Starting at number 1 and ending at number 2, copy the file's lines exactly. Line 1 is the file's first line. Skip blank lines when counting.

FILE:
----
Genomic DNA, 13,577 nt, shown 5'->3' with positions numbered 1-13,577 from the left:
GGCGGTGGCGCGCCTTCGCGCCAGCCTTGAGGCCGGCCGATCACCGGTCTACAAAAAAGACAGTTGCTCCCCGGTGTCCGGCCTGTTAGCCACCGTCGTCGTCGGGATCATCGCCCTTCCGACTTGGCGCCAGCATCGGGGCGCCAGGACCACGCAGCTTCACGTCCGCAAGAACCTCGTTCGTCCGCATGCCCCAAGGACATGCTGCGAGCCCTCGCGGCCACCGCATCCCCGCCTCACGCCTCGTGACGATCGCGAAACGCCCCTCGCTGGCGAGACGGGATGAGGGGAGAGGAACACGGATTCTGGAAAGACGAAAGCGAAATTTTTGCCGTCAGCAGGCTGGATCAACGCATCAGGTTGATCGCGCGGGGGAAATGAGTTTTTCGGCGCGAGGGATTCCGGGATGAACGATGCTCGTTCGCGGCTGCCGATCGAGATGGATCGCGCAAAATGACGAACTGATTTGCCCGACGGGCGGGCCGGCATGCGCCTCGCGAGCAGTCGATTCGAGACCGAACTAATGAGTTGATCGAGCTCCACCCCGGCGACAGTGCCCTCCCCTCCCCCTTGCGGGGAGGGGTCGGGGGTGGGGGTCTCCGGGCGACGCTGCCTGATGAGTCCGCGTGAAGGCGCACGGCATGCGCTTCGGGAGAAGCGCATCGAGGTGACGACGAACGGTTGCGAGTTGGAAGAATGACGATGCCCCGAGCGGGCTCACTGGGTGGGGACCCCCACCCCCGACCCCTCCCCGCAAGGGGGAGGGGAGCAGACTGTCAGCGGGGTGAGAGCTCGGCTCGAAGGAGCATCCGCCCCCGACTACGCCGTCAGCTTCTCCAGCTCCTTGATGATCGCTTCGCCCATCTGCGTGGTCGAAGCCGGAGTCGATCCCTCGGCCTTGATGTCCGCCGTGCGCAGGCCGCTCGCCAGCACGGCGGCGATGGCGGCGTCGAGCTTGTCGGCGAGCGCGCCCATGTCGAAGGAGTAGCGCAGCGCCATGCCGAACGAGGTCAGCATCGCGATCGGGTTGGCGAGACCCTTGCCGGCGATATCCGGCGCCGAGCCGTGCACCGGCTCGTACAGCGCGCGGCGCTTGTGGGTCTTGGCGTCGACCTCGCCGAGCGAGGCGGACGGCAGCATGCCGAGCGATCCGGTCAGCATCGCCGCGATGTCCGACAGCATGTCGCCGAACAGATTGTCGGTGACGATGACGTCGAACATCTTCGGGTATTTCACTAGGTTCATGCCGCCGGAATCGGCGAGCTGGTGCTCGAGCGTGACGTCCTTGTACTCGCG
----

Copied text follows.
Genomic DNA, 13,577 nt, shown 5'->3' with positions numbered 1-13,577 from the left:
GGCGGTGGCGCGCCTTCGCGCCAGCCTTGAGGCCGGCCGATCACCGGTCTACAAAAAAGACAGTTGCTCCCCGGTGTCCGGCCTGTTAGCCACCGTCGTCGTCGGGATCATCGCCCTTCCGACTTGGCGCCAGCATCGGGGCGCCAGGACCACGCAGCTTCACGTCCGCAAGAACCTCGTTCGTCCGCATGCCCCAAGGACATGCTGCGAGCCCTCGCGGCCACCGCATCCCCGCCTCACGCCTCGTGACGATCGCGAAACGCCCCTCGCTGGCGAGACGGGATGAGGGGAGAGGAACACGGATTCTGGAAAGACGAAAGCGAAATTTTTGCCGTCAGCAGGCTGGATCAACGCATCAGGTTGATCGCGCGGGGGAAATGAGTTTTTCGGCGCGAGGGATTCCGGGATGAACGATGCTCGTTCGCGGCTGCCGATCGAGATGGATCGCGCAAAATGACGAACTGATTTGCCCGACGGGCGGGCCGGCATGCGCCTCGCGAGCAGTCGATTCGAGACCGAACTAATGAGTTGATCGAGCTCCACCCCGGCGACAGTGCCCTCCCCTCCCCCTTGCGGGGAGGGGTCGGGGGTGGGGGTCTCCGGGCGACGCTGCCTGATGAGTCCGCGTGAAGGCGCACGGCATGCGCTTCGGGAGAAGCGCATCGAGGTGACGACGAACGGTTGCGAGTTGGAAGAATGACGATGCCCCGAGCGGGCTCACTGGGTGGGGACCCCCACCCCCGACCCCTCCCCGCAAGGGGGAGGGGAGCAGACTGTCAGCGGGGTGAGAGCTCGGCTCGAAGGAGCATCCGCCCCCGACTACGCCGTCAGCTTCTCCAGCTCCTTGATGATCGCTTCGCCCATCTGCGTGGTCGAAGCCGGAGTCGATCCCTCGGCCTTGATGTCCGCCGTGCGCAGGCCGCTCGCCAGCACGGCGGCGATGGCGGCGTCGAGCTTGTCGGCGAGCGCGCCCATGTCGAAGGAGTAGCGCAGCGCCATGCCGAACGAGGTCAGCATCGCGATCGGGTTGGCGAGACCCTTGCCGGCGATATCCGGCGCCGAGCCGTGCACCGGCTCGTACAGCGCGCGGCGCTTGTGGGTCTTGGCGTCGACCTCGCCGAGCGAGGCGGACGGCAGCATGCCGAGCGATCCGGTCAGCATCGCCGCGATGTCCGACAGCATGTCGCCGAACAGATTGTCGGTGACGATGACGTCGAACATCTTCGGGTATTTCACTAGGTTCATGCCGCCGGAATCGGCGAGCTGGTGCTCGAGCGTGACGTCCTTGTACTCGCG